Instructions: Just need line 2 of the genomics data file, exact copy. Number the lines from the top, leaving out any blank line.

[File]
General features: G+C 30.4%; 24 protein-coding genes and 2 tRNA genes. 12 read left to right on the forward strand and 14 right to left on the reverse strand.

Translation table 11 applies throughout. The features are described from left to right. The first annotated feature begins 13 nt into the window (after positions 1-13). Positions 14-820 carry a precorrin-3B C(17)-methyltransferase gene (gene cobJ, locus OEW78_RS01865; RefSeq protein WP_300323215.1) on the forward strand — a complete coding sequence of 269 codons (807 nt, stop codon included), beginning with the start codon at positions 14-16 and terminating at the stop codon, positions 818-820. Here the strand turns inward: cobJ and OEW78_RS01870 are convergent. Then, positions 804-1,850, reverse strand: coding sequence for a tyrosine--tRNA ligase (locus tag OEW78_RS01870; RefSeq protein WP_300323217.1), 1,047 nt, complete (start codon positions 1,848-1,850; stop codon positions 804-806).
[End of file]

Translation table 11 applies throughout. The features are described from left to right. The first annotated feature begins 13 nt into the window (after positions 1-13). Positions 14-820 carry a precorrin-3B C(17)-methyltransferase gene (gene cobJ, locus OEW78_RS01865; RefSeq protein WP_300323215.1) on the forward strand — a complete coding sequence of 269 codons (807 nt, stop codon included), beginning with the start codon at positions 14-16 and terminating at the stop codon, positions 818-820. Here the strand turns inward: cobJ and OEW78_RS01870 are convergent. Then, positions 804-1,850, reverse strand: coding sequence for a tyrosine--tRNA ligase (locus tag OEW78_RS01870; RefSeq protein WP_300323217.1), 1,047 nt, complete (start codon positions 1,848-1,850; stop codon positions 804-806).